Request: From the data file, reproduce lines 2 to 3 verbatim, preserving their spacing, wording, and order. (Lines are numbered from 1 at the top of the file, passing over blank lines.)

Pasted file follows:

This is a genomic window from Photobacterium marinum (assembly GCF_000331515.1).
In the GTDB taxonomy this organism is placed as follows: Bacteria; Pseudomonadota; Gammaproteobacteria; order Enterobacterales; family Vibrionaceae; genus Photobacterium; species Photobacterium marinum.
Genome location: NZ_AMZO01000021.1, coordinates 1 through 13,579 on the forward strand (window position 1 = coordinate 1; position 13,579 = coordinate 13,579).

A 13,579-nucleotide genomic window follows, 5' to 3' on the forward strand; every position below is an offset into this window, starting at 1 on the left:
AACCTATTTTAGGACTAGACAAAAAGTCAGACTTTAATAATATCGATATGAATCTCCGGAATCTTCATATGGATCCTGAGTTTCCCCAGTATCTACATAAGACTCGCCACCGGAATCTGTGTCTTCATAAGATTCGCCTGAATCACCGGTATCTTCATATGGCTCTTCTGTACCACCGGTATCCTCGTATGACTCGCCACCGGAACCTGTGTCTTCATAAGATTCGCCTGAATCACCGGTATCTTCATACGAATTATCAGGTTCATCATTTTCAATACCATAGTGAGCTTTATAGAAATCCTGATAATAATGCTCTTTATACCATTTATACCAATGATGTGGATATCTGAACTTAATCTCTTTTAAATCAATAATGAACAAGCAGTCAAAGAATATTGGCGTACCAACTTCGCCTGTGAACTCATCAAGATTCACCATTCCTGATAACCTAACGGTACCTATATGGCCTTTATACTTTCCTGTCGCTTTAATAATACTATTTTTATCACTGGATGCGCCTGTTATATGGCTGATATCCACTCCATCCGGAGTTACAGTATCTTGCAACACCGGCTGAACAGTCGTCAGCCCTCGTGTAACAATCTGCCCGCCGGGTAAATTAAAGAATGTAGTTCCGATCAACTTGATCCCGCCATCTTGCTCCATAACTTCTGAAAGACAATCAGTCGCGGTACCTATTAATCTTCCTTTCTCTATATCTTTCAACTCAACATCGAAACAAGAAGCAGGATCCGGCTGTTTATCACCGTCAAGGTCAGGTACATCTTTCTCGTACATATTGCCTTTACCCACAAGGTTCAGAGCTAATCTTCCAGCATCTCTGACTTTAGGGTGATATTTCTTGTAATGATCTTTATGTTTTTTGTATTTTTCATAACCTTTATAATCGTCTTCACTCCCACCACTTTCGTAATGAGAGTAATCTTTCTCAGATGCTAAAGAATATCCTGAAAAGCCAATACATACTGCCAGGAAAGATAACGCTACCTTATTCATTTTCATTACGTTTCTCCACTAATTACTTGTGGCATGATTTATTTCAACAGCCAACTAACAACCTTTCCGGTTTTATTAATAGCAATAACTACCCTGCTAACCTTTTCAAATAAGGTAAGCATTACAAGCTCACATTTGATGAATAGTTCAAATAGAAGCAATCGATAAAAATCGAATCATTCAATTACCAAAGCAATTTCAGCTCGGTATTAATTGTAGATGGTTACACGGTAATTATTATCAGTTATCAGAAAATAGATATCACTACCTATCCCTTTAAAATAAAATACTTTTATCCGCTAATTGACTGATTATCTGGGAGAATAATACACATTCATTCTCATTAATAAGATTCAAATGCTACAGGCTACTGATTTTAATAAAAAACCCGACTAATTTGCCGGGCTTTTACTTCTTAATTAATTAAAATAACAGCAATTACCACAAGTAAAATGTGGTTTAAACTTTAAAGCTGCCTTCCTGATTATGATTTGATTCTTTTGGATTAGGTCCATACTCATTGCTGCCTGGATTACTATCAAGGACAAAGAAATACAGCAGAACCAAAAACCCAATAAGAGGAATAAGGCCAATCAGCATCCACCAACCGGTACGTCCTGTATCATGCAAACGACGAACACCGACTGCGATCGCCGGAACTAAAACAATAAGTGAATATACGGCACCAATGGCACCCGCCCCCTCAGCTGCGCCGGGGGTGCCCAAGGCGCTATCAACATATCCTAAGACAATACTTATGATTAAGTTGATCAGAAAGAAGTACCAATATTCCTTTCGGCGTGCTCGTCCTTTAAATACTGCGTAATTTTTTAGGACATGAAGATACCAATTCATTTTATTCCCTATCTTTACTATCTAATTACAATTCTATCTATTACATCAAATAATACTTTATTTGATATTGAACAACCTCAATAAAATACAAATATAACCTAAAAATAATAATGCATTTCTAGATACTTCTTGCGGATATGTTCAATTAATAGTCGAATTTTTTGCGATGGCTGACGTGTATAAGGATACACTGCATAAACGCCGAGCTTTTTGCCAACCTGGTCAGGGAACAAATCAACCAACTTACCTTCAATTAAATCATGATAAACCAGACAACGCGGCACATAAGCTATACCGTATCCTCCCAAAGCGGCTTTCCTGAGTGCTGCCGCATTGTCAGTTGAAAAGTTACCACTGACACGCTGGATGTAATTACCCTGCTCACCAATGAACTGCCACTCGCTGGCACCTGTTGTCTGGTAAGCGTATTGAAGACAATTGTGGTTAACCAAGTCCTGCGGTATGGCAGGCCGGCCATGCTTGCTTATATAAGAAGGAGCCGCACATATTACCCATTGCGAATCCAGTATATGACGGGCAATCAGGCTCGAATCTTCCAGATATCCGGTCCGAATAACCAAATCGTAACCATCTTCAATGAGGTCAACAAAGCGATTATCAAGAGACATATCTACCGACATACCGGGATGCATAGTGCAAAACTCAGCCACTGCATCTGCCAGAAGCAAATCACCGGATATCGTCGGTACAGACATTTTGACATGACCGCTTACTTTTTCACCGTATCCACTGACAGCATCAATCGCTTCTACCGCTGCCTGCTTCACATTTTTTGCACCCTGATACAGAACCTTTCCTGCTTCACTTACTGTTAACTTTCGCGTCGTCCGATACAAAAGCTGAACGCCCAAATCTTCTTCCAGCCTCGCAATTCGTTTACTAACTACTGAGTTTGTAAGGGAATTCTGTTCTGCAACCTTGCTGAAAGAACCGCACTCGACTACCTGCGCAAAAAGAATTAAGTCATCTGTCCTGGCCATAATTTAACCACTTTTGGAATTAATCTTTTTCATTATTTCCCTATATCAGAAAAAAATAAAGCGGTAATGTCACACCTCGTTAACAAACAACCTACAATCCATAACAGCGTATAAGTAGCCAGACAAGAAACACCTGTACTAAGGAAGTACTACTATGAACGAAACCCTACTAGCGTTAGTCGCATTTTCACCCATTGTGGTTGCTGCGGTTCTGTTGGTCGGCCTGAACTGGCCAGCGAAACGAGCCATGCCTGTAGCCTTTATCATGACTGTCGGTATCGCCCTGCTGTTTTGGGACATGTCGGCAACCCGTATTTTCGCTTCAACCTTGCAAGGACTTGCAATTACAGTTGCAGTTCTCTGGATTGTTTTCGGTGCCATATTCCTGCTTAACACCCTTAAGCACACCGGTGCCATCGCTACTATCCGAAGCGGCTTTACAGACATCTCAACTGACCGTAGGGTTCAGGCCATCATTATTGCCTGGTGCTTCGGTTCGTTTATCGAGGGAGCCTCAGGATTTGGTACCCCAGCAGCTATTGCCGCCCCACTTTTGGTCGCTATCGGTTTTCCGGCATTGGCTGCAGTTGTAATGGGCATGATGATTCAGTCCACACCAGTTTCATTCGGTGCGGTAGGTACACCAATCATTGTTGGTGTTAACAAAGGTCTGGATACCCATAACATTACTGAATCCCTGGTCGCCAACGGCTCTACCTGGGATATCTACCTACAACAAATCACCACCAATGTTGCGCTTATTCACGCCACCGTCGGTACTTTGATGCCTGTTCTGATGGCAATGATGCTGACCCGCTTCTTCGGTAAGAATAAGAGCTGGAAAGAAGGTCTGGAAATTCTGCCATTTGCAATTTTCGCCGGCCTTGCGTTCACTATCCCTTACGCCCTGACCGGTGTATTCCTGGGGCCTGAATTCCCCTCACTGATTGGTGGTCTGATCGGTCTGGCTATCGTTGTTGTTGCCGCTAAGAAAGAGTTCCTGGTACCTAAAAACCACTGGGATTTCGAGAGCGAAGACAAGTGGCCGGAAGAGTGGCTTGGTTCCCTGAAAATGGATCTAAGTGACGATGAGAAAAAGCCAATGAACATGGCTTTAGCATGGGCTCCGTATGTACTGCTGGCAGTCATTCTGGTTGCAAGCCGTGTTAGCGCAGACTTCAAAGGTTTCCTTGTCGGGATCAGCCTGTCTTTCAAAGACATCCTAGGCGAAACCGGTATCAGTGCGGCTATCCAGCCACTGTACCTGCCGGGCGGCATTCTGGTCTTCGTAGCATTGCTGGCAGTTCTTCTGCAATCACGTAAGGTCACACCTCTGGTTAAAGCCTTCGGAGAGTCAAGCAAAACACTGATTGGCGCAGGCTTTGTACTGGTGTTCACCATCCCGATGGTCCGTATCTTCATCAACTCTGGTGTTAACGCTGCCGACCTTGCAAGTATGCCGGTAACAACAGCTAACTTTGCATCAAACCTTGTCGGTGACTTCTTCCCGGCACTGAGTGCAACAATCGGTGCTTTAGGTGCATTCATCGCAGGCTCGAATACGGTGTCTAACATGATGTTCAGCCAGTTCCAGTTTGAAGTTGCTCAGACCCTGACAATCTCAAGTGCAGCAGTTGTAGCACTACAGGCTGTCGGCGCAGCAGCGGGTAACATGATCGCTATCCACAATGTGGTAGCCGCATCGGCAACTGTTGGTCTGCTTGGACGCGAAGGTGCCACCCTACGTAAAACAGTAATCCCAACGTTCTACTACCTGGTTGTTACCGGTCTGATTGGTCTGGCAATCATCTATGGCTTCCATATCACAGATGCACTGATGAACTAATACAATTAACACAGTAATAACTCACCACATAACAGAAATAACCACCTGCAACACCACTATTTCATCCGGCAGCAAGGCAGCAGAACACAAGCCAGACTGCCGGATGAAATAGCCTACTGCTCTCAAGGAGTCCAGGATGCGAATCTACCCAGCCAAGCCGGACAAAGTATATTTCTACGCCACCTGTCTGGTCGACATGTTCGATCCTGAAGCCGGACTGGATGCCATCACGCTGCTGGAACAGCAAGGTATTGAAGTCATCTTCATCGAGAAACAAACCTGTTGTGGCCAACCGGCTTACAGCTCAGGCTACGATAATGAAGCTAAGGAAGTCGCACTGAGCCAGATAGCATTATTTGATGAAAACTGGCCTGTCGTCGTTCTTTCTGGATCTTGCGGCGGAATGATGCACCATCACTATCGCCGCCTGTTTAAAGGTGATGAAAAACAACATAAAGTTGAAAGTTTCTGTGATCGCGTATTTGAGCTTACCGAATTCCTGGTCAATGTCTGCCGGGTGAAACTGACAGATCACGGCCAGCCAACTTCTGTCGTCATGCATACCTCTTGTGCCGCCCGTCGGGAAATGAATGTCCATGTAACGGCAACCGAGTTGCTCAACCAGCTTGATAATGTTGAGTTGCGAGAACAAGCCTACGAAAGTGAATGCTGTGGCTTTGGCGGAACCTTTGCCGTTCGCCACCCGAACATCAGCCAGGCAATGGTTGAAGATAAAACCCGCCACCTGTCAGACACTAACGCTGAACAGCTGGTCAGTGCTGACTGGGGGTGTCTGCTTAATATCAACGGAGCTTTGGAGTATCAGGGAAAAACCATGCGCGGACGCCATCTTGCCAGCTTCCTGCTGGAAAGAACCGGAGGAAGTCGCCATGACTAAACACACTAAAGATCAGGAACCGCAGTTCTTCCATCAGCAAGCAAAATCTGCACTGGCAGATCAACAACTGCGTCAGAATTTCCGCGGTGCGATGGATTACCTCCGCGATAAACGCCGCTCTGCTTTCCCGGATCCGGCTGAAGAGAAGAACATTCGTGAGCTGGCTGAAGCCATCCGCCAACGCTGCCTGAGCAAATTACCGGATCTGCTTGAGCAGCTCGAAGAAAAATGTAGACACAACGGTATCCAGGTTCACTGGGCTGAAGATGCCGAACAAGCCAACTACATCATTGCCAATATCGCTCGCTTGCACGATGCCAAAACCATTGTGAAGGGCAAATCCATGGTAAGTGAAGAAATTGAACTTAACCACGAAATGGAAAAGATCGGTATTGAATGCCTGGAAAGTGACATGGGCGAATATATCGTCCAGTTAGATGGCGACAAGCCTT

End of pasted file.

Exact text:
In the GTDB taxonomy this organism is placed as follows: Bacteria; Pseudomonadota; Gammaproteobacteria; order Enterobacterales; family Vibrionaceae; genus Photobacterium; species Photobacterium marinum.
Genome location: NZ_AMZO01000021.1, coordinates 1 through 13,579 on the forward strand (window position 1 = coordinate 1; position 13,579 = coordinate 13,579).